Monday Wednesday Morning Quarterbacking: The 2018 Midterm Elections
[Editor’s Note: The views expressed here are solely those of Ross Kaplan, and do not represent Edina Realty, Berkshire Hathaway (“Berkshire”), or any other entity referenced. Edina Realty is a subsidiary of Berkshire.]
“(Chief Justice) John Marshall has made his decision; now let him enforce it!”
–President Andrew Jackson.
Democrats exulting in their new-found House majority — and with it, Congressional subpoena power — should pause to think about the exact scope of those powers.
Specifically, they should weigh these two questions: 1) “Exactly what is off-limits from Congressional subpoena?” (can you say, “legally privileged?”); and 2) “Who ultimately gets to decide those boundaries?”
Premature Democratic Optimism
At least if the President in question is Donald Trump, the predictable answers are: 1) “everything”; and 2) “a Republican Supreme Court.”
By going down the investigation/subpoena path, Democrats risk, on the one hand, looking neutered if (when) Trump inevitably stiffs them, and they’re powerless to do anything about it.
On the other hand, they risk being perceived by the majority of the electorate as overreaching, ala the Kavanaugh confirmation hearings.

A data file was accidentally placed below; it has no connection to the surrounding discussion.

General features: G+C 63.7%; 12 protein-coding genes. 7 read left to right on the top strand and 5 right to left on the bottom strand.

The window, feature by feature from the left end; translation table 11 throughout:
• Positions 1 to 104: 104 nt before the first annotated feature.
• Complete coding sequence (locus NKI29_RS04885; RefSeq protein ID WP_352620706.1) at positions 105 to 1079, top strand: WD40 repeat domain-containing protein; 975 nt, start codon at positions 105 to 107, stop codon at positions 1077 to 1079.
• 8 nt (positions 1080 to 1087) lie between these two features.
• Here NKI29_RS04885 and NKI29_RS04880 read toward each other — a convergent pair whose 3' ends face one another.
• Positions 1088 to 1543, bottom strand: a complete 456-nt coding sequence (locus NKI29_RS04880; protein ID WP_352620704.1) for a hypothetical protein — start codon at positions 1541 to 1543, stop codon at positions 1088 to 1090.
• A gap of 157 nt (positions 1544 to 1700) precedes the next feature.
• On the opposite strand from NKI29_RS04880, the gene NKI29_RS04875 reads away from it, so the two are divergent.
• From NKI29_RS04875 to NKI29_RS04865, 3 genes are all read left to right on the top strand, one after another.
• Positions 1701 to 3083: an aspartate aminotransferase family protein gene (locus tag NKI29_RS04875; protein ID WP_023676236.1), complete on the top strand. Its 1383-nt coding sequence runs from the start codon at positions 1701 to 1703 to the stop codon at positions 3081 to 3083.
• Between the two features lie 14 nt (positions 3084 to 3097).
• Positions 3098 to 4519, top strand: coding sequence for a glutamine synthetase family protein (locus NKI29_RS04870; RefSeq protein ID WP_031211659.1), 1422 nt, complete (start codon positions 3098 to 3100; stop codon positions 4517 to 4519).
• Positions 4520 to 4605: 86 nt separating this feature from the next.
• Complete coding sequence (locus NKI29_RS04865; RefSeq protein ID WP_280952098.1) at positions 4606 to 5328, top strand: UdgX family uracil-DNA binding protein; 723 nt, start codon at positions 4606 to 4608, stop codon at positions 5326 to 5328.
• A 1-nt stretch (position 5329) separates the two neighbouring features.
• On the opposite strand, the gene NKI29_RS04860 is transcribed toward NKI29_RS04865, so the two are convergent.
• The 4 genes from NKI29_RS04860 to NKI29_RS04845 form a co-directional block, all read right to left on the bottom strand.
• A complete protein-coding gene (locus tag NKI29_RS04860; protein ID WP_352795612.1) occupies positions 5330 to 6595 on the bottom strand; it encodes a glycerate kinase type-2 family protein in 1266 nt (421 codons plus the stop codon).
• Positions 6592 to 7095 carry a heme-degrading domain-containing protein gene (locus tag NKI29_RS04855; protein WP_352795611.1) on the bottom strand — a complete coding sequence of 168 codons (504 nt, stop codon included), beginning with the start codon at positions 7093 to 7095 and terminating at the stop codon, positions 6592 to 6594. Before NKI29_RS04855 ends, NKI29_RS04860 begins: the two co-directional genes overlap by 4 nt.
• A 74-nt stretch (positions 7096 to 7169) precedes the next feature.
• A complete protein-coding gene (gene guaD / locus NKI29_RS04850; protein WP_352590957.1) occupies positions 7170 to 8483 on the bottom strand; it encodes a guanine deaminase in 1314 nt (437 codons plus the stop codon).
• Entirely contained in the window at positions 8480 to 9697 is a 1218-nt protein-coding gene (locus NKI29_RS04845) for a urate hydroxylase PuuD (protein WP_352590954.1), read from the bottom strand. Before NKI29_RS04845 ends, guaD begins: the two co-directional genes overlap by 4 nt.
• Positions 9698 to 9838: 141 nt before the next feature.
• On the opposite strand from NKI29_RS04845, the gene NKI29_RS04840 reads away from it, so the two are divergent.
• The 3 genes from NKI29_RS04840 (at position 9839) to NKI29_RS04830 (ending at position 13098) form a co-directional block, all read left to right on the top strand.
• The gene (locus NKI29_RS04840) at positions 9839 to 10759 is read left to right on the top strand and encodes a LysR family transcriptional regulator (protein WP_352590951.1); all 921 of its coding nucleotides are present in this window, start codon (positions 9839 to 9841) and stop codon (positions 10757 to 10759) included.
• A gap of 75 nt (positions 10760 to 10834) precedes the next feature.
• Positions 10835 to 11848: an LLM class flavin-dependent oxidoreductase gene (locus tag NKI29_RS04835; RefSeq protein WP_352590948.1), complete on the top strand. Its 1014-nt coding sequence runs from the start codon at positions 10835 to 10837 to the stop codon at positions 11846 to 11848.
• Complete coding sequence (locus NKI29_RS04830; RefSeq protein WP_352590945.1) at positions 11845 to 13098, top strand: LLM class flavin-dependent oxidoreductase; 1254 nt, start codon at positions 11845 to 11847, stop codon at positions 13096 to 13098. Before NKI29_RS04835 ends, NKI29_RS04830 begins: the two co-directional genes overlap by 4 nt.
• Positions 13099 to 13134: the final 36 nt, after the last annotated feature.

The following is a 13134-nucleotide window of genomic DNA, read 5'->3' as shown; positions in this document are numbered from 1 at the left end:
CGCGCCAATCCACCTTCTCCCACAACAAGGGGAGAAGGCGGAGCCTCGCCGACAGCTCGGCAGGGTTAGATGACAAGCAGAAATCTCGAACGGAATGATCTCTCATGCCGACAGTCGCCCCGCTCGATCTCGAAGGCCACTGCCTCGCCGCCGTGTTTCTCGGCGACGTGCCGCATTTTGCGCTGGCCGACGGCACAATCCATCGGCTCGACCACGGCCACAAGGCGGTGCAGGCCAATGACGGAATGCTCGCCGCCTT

Instead of engaging in legal skirmishing the next two years, Democrats would be wise to focus their energy on voter turnout, party organization, and generally exploiting their significant (and growing) demographic advantage in many states.
Flexing (Political) Muscle
That said, it would be a shame for House Democrats not to flex their new-found political muscle just a little bit.
My suggestion for their first legislative item?
Fast-tracking thru committee, then immediately putting to a floor vote, a bill that requires Presidents — and Presidential aspirants — to disclose their tax returns.
Of course, the Republican-held Senate will kill it. But first, Republican leaders should be required to state, on the record, exactly why that’s a bad idea.
They should also remember that day #1 of the 2020 election . . . is today.